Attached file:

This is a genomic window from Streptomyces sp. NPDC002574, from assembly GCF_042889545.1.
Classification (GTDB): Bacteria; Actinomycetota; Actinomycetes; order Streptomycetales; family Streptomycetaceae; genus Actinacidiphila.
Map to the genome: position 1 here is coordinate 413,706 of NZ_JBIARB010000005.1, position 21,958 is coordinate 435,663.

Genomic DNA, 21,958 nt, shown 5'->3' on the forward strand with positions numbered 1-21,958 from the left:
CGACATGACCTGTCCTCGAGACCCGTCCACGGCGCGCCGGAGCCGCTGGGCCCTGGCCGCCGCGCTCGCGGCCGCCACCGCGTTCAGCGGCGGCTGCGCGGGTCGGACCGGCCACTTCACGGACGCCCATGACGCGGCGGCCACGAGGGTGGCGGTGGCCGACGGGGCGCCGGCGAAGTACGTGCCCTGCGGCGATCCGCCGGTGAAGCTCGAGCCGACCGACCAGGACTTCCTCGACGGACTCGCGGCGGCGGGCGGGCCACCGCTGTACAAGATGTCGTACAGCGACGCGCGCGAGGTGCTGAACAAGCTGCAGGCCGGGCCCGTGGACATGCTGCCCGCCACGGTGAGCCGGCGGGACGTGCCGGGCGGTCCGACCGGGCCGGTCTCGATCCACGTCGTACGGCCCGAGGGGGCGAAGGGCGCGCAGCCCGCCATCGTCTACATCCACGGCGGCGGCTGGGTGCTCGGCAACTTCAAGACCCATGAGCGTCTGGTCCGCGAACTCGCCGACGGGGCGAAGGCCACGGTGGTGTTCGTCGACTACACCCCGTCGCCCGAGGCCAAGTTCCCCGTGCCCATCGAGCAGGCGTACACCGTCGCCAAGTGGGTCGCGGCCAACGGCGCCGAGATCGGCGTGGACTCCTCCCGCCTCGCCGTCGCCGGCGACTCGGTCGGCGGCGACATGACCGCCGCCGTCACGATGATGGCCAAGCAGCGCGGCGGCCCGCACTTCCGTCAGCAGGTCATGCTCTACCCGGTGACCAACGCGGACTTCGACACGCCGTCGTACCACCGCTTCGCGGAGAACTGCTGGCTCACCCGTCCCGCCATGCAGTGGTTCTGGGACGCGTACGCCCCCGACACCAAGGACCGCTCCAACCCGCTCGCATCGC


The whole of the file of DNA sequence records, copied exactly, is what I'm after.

This is a genomic window from Streptomyces sp. NPDC002574, from assembly GCF_042889545.1.
Classification (GTDB): Bacteria; Actinomycetota; Actinomycetes; order Streptomycetales; family Streptomycetaceae; genus Actinacidiphila.
Map to the genome: position 1 here is coordinate 413,706 of NZ_JBIARB010000005.1, position 21,958 is coordinate 435,663.

Genomic DNA, 21,958 nt, shown 5'->3' on the forward strand with positions numbered 1-21,958 from the left:
CGACATGACCTGTCCTCGAGACCCGTCCACGGCGCGCCGGAGCCGCTGGGCCCTGGCCGCCGCGCTCGCGGCCGCCACCGCGTTCAGCGGCGGCTGCGCGGGTCGGACCGGCCACTTCACGGACGCCCATGACGCGGCGGCCACGAGGGTGGCGGTGGCCGACGGGGCGCCGGCGAAGTACGTGCCCTGCGGCGATCCGCCGGTGAAGCTCGAGCCGACCGACCAGGACTTCCTCGACGGACTCGCGGCGGCGGGCGGGCCACCGCTGTACAAGATGTCGTACAGCGACGCGCGCGAGGTGCTGAACAAGCTGCAGGCCGGGCCCGTGGACATGCTGCCCGCCACGGTGAGCCGGCGGGACGTGCCGGGCGGTCCGACCGGGCCGGTCTCGATCCACGTCGTACGGCCCGAGGGGGCGAAGGGCGCGCAGCCCGCCATCGTCTACATCCACGGCGGCGGCTGGGTGCTCGGCAACTTCAAGACCCATGAGCGTCTGGTCCGCGAACTCGCCGACGGGGCGAAGGCCACGGTGGTGTTCGTCGACTACACCCCGTCGCCCGAGGCCAAGTTCCCCGTGCCCATCGAGCAGGCGTACACCGTCGCCAAGTGGGTCGCGGCCAACGGCGCCGAGATCGGCGTGGACTCCTCCCGCCTCGCCGTCGCCGGCGACTCGGTCGGCGGCGACATGACCGCCGCCGTCACGATGATGGCCAAGCAGCGCGGCGGCCCGCACTTCCGTCAGCAGGTCATGCTCTACCCGGTGACCAACGCGGACTTCGACACGCCGTCGTACCACCGCTTCGCGGAGAACTGCTGGCTCACCCGTCCCGCCATGCAGTGGTTCTGGGACGCGTACGCCCCCGACACCAAGGACCGCTCCAACCCGCTCGCATCGC